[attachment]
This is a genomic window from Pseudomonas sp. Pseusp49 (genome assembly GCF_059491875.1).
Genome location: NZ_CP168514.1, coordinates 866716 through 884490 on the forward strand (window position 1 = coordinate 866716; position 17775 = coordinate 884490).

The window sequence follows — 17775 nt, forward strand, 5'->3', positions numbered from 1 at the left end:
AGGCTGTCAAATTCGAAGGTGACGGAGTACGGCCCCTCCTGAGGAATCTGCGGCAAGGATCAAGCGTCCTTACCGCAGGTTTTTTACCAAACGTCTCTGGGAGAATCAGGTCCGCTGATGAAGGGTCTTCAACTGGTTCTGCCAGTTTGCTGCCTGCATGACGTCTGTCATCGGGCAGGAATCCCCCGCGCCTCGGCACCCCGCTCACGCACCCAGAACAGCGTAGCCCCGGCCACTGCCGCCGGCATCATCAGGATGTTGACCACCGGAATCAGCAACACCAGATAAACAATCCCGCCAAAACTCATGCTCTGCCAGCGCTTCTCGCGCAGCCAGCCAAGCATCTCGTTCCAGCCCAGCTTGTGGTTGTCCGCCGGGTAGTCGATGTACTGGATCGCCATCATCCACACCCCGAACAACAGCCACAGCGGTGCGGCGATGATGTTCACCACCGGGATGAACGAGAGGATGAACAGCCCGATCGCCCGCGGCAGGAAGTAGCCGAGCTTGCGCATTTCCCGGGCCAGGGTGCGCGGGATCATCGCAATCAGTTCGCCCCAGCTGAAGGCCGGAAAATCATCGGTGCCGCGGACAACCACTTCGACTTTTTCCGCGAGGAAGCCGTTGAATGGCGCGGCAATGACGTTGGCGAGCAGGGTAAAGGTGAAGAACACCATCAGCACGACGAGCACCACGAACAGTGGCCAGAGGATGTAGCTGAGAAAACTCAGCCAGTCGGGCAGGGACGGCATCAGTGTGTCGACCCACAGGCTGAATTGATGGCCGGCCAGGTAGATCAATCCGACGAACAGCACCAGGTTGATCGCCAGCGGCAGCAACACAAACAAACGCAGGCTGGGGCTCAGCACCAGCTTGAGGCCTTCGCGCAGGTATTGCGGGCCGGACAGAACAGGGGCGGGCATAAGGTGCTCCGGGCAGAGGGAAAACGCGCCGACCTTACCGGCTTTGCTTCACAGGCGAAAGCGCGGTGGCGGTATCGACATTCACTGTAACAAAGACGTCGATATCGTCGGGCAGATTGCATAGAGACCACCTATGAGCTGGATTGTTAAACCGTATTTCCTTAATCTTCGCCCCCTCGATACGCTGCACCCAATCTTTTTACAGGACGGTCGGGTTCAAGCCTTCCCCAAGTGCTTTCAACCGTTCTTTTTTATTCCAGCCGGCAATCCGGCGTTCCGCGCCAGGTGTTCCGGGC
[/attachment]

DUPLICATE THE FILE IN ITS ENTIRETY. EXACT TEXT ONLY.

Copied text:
This is a genomic window from Pseudomonas sp. Pseusp49 (genome assembly GCF_059491875.1).
Genome location: NZ_CP168514.1, coordinates 866716 through 884490 on the forward strand (window position 1 = coordinate 866716; position 17775 = coordinate 884490).

The window sequence follows — 17775 nt, forward strand, 5'->3', positions numbered from 1 at the left end:
AGGCTGTCAAATTCGAAGGTGACGGAGTACGGCCCCTCCTGAGGAATCTGCGGCAAGGATCAAGCGTCCTTACCGCAGGTTTTTTACCAAACGTCTCTGGGAGAATCAGGTCCGCTGATGAAGGGTCTTCAACTGGTTCTGCCAGTTTGCTGCCTGCATGACGTCTGTCATCGGGCAGGAATCCCCCGCGCCTCGGCACCCCGCTCACGCACCCAGAACAGCGTAGCCCCGGCCACTGCCGCCGGCATCATCAGGATGTTGACCACCGGAATCAGCAACACCAGATAAACAATCCCGCCAAAACTCATGCTCTGCCAGCGCTTCTCGCGCAGCCAGCCAAGCATCTCGTTCCAGCCCAGCTTGTGGTTGTCCGCCGGGTAGTCGATGTACTGGATCGCCATCATCCACACCCCGAACAACAGCCACAGCGGTGCGGCGATGATGTTCACCACCGGGATGAACGAGAGGATGAACAGCCCGATCGCCCGCGGCAGGAAGTAGCCGAGCTTGCGCATTTCCCGGGCCAGGGTGCGCGGGATCATCGCAATCAGTTCGCCCCAGCTGAAGGCCGGAAAATCATCGGTGCCGCGGACAACCACTTCGACTTTTTCCGCGAGGAAGCCGTTGAATGGCGCGGCAATGACGTTGGCGAGCAGGGTAAAGGTGAAGAACACCATCAGCACGACGAGCACCACGAACAGTGGCCAGAGGATGTAGCTGAGAAAACTCAGCCAGTCGGGCAGGGACGGCATCAGTGTGTCGACCCACAGGCTGAATTGATGGCCGGCCAGGTAGATCAATCCGACGAACAGCACCAGGTTGATCGCCAGCGGCAGCAACACAAACAAACGCAGGCTGGGGCTCAGCACCAGCTTGAGGCCTTCGCGCAGGTATTGCGGGCCGGACAGAACAGGGGCGGGCATAAGGTGCTCCGGGCAGAGGGAAAACGCGCCGACCTTACCGGCTTTGCTTCACAGGCGAAAGCGCGGTGGCGGTATCGACATTCACTGTAACAAAGACGTCGATATCGTCGGGCAGATTGCATAGAGACCACCTATGAGCTGGATTGTTAAACCGTATTTCCTTAATCTTCGCCCCCTCGATACGCTGCACCCAATCTTTTTACAGGACGGTCGGGTTCAAGCCTTCCCCAAGTGCTTTCAACCGTTCTTTTTTATTCCAGCCGGCAATCCGGCGTTCCGCGCCAGGTGTTCCGGGC